It would be fair to say that life as a landlord has become increasingly difficult over the last few years.
A whole host of legislative changes have entered the mix, ranging from new stamp duty fees to how mortgage expenses are classified as a taxable deduction.
It means that you need to look at every way possible to maximize your profits.
We’ll now look at some of the best tips that you can adopt to make this happen through today’s article.
Review your mortgage deal
This is a tricky one – particularly in the current economic climate.
We’re seeing interest rates quickly rise, and now might be the time to take action. If your current deal is expiring soon, look to see how you can renew. It might be on a higher rate than you’re currently paying, but wait six more months, and that rate could have inflated even further.
It’s a delicate balance, but now is the time to make your decision.
Consider your void periods
Your void periods are the bane of your existence as a landlord. This is when your property is empty, and you’re not making any money.
Of course, there are plenty of occasions where you can do little about these periods. Tenant churn happens, and you have to accept these costs from time to time.
However, a degree of proactivity can help no end. As soon as you hear that your tenant is giving notice, get the property on the market as quickly as possible. Attempt to close that void period as much as possible.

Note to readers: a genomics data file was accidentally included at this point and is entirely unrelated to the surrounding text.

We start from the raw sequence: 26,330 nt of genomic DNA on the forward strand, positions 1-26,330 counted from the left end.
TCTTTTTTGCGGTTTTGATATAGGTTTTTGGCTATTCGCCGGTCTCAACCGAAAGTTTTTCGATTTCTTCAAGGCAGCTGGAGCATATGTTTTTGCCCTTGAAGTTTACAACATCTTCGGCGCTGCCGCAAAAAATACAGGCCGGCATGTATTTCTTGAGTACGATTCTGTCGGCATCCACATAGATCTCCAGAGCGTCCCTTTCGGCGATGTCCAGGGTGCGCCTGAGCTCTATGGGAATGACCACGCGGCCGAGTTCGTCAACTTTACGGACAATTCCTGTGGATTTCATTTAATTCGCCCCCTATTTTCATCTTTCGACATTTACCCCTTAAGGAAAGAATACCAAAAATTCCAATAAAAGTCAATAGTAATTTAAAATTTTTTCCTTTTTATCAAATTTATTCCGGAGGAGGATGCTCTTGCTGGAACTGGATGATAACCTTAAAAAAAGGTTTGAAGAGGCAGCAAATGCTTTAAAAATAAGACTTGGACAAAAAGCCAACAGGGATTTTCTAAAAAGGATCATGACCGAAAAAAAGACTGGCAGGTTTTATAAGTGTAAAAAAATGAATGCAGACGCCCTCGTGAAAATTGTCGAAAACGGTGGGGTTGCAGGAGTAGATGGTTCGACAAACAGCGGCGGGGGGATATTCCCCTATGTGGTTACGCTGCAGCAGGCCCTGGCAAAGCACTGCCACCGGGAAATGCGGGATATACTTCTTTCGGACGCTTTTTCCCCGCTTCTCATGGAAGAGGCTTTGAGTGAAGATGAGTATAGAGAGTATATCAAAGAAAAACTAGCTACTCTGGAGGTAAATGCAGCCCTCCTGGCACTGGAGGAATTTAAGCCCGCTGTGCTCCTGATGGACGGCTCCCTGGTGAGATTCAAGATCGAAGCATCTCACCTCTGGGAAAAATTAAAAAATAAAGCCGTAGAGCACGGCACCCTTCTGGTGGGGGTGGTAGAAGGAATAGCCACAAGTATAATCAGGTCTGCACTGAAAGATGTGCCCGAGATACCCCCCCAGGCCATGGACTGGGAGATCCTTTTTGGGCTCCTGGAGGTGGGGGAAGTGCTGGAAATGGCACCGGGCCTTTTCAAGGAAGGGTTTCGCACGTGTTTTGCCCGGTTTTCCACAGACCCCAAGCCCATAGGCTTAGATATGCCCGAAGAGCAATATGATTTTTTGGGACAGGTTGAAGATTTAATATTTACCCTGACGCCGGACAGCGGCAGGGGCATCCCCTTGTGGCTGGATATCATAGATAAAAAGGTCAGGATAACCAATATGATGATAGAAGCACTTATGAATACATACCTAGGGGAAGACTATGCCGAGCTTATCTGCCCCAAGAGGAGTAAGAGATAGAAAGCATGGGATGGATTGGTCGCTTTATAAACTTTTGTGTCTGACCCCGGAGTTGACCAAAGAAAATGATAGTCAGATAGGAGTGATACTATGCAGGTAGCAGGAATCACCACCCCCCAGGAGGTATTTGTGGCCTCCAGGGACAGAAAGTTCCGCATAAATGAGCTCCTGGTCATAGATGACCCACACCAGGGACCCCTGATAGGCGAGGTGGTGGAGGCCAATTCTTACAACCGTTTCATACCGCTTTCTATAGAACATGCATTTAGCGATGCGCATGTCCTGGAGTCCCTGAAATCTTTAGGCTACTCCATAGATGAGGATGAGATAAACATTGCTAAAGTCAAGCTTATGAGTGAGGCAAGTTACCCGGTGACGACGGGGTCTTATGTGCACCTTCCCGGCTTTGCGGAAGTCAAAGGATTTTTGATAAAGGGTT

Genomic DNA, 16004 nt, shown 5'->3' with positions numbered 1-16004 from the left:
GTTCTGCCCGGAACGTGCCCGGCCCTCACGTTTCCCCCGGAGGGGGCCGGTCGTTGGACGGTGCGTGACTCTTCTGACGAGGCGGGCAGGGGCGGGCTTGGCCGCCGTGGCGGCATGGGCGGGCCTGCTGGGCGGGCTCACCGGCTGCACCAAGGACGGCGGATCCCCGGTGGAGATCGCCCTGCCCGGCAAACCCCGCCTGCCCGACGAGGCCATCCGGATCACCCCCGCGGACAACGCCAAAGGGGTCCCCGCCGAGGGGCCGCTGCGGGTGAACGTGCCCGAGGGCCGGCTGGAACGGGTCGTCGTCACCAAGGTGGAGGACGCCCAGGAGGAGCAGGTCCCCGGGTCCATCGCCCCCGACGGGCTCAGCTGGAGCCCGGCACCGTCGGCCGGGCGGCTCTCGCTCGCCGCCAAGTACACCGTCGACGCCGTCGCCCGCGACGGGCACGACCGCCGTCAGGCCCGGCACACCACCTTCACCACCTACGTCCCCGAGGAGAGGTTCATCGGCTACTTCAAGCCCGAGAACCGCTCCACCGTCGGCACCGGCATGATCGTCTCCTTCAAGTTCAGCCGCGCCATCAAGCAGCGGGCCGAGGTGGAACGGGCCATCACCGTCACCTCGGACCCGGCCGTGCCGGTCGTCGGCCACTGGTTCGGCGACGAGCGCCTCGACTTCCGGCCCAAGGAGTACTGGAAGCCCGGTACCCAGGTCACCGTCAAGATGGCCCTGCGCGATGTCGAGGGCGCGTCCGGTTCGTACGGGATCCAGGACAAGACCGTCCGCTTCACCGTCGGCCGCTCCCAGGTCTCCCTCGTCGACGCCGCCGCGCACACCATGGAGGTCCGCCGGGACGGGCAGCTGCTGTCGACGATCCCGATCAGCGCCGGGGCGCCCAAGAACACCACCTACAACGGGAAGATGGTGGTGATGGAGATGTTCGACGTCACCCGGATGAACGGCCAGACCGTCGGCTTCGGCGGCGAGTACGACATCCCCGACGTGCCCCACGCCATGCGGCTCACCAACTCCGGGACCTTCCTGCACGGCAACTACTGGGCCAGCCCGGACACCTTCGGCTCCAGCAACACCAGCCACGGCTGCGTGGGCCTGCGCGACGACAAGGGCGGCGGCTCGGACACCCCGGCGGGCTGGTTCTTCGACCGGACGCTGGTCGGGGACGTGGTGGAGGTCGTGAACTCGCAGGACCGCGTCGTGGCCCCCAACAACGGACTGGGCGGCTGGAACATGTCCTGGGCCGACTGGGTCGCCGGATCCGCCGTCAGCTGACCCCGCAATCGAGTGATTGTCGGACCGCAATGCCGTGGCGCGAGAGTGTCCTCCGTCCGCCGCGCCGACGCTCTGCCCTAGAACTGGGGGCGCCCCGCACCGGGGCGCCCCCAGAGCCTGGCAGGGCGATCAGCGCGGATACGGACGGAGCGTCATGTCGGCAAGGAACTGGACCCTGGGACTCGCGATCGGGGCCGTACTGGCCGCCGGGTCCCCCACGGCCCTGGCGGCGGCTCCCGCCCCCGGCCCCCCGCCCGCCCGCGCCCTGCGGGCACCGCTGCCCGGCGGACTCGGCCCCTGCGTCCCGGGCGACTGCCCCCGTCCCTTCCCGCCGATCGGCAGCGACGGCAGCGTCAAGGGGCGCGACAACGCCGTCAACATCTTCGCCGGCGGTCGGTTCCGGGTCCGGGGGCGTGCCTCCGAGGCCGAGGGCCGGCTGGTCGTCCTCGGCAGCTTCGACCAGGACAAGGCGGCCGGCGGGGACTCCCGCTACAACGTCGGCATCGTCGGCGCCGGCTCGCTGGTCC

Remember, it’s not just the loss in rent that will hurt your profits; it’s also the council tax and other fees that you will now be responsible for.
Check your insurance policy
When was the last time that you reviewed your landlord insurance policy?
This is something that you should be doing on an annual basis, at the very least. The market continually changes, and you need to ensure that you’re getting the right level of coverage for your needs. Remember, you don’t have to insure against contents, but you’ll need a specific landlord insurance policy to cover your needs.
Review your rental prices
You should be doing this regularly, particularly as the market changes.
Tenant demand will ebb and flow, and you need to make sure that your rental prices are in line with what people are willing to pay.
Of course, you don’t want to be too aggressive with your price rises. If you do this, you risk pricing yourself out of the market, and your property becomes vacant for long periods.
Remember, you can’t put prices up with a wallop – you’ll need to gradually increase them over time. Let’s not forget that this is part of the business, particularly with your own costs increasing, so try and take a pragmatic approach.